Political analyst Mr Goodwine Mureriwa weighed in saying the Zanu-PF manifesto unlocks the country’s potential that was lying idle under the previous dispensation.

“It is a simple and people-centred manifesto,” said Mr Mureriwa, saying the manifesto was a manifestation of the ideals of the liberation struggle that captures the interests of the old, young and future generations.

Mr Mureriwa said the foreign policy of re-engagement acknowledged a new trajectory to attract global investment.

“Zimbabwe is a centre of attraction as the richest country in terms of mineral wealth per capita, with more than 68 discovered minerals,” he said. “We are open for fair and transparent business. This manifesto covers all. It leaves opposition parties with nothing to offer.”

He said the manifesto guarantees the ruling party victory because it is for sustainable infrastructural development and provision of good health services.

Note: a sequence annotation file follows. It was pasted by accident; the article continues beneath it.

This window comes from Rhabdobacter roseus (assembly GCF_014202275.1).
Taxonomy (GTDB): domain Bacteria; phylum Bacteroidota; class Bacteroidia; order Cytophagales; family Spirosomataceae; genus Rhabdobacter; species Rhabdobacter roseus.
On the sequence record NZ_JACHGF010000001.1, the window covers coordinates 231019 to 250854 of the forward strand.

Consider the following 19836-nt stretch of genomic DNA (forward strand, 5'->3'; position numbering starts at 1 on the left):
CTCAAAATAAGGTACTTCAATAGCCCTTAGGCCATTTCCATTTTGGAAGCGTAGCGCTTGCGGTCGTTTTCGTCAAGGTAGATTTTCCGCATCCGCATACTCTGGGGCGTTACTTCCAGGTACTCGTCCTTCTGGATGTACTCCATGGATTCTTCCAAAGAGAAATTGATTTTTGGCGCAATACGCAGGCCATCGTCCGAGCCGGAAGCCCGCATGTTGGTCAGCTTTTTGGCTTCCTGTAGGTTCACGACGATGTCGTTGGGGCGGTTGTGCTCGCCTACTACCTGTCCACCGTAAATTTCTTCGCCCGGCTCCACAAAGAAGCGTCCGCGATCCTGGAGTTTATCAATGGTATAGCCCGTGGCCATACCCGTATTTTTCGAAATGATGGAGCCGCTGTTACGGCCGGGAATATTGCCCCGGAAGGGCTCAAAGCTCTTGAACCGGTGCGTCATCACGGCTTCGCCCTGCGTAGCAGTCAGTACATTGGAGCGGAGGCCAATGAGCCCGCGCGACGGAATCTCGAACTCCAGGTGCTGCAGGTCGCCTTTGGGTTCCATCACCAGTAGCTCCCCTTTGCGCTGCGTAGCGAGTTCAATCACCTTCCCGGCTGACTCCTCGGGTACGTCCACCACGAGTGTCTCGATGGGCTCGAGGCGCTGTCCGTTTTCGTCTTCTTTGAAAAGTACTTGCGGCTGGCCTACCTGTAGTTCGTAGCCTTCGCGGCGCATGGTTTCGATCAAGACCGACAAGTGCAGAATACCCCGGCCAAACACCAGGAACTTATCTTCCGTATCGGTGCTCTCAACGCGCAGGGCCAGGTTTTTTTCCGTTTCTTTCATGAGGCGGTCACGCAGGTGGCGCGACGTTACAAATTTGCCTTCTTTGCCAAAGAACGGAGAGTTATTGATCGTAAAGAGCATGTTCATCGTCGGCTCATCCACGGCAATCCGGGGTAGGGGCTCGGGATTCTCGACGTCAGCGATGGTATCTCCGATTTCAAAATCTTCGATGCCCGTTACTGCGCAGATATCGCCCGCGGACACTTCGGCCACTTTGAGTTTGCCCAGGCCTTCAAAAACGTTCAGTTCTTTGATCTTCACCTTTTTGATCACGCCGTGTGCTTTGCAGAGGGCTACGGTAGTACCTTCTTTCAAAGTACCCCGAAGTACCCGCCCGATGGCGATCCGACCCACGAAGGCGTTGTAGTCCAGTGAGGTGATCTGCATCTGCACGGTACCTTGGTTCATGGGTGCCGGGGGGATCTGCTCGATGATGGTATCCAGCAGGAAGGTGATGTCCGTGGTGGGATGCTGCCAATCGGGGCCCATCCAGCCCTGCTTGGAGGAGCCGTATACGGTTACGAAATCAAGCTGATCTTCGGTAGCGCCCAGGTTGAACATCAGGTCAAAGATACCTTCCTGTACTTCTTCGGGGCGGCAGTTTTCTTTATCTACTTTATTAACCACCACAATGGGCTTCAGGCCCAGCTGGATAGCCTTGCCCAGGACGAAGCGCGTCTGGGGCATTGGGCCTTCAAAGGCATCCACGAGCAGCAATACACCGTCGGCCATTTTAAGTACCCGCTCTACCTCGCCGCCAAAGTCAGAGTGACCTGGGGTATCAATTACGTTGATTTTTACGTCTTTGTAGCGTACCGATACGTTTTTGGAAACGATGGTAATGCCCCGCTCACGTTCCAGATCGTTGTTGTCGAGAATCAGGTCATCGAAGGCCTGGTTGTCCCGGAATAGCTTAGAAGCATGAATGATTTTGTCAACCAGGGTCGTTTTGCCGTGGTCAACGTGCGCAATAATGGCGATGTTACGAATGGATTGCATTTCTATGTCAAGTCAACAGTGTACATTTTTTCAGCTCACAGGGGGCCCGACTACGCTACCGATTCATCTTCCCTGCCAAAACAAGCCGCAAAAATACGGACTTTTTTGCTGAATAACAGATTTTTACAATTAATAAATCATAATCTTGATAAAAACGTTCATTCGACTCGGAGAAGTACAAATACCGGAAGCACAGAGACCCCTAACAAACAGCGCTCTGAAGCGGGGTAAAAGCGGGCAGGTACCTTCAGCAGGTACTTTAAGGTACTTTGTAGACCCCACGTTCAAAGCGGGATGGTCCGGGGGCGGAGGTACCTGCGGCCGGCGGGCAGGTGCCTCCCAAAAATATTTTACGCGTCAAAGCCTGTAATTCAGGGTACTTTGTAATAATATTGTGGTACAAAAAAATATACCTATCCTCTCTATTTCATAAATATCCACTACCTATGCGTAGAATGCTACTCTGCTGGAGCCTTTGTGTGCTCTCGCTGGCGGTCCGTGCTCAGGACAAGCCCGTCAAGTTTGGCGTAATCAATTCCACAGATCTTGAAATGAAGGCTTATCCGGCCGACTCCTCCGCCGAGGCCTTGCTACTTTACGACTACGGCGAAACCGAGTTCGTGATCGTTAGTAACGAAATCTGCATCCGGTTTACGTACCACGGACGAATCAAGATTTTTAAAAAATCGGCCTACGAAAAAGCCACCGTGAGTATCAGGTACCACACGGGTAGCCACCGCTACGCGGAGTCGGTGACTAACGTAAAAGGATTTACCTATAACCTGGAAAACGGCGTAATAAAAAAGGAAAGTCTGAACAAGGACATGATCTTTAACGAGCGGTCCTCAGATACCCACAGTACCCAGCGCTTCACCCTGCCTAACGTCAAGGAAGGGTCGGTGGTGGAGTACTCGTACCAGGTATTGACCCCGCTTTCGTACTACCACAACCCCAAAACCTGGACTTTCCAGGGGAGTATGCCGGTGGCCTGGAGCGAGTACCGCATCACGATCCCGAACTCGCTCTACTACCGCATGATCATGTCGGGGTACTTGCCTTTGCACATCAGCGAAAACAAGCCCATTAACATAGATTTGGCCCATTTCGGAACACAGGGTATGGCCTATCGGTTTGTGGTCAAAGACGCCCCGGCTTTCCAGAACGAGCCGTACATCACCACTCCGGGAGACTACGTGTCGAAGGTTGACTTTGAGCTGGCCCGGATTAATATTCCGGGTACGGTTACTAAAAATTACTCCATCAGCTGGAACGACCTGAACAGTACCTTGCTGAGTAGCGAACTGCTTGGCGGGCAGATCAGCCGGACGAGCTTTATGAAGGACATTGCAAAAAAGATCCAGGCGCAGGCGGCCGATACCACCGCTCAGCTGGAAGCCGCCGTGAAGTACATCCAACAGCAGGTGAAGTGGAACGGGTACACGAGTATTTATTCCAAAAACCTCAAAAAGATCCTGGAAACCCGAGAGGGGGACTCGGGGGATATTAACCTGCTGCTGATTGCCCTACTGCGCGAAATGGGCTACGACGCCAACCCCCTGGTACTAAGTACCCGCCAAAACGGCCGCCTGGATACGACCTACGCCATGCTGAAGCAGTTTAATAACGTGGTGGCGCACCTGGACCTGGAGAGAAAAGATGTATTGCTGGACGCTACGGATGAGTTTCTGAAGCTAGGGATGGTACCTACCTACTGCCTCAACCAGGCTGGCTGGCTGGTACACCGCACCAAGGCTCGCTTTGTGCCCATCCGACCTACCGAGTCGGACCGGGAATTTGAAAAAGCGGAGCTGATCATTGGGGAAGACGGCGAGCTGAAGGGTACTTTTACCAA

“In short, it offers domestic policies that guarantee productivity and maximisation of value addition and beneficiations,” he said.

Economist Mr Brians Muchemwa said: “Policy consistency and a sober macro-economic management framework are the key to attracting meaningful investment in physical capital with the capacity to bring tangible benefits.

“Political parties, with the full benefit of hindsight on how Zimbabwe has fallen behind over the years, need to promise and commit to fiscal prudence to create an environment where business can create and preserve wealth and in the process provide decent jobs that reduce poverty and inequalities.”

In the manifesto, the revolutionary party pledges to transform Zimbabwe into a middle income economy by 2030.

The party will focus on rattracting investment to build industries, create jobs, and eradicate the scourge of poverty.

Government is pursuing an annual economic growth rate of 6 percent in the next five years.

Other targets include refining health delivery in line with Sustainable Development Goals by 2023, and delivering 1, 5 million medium-income housing units.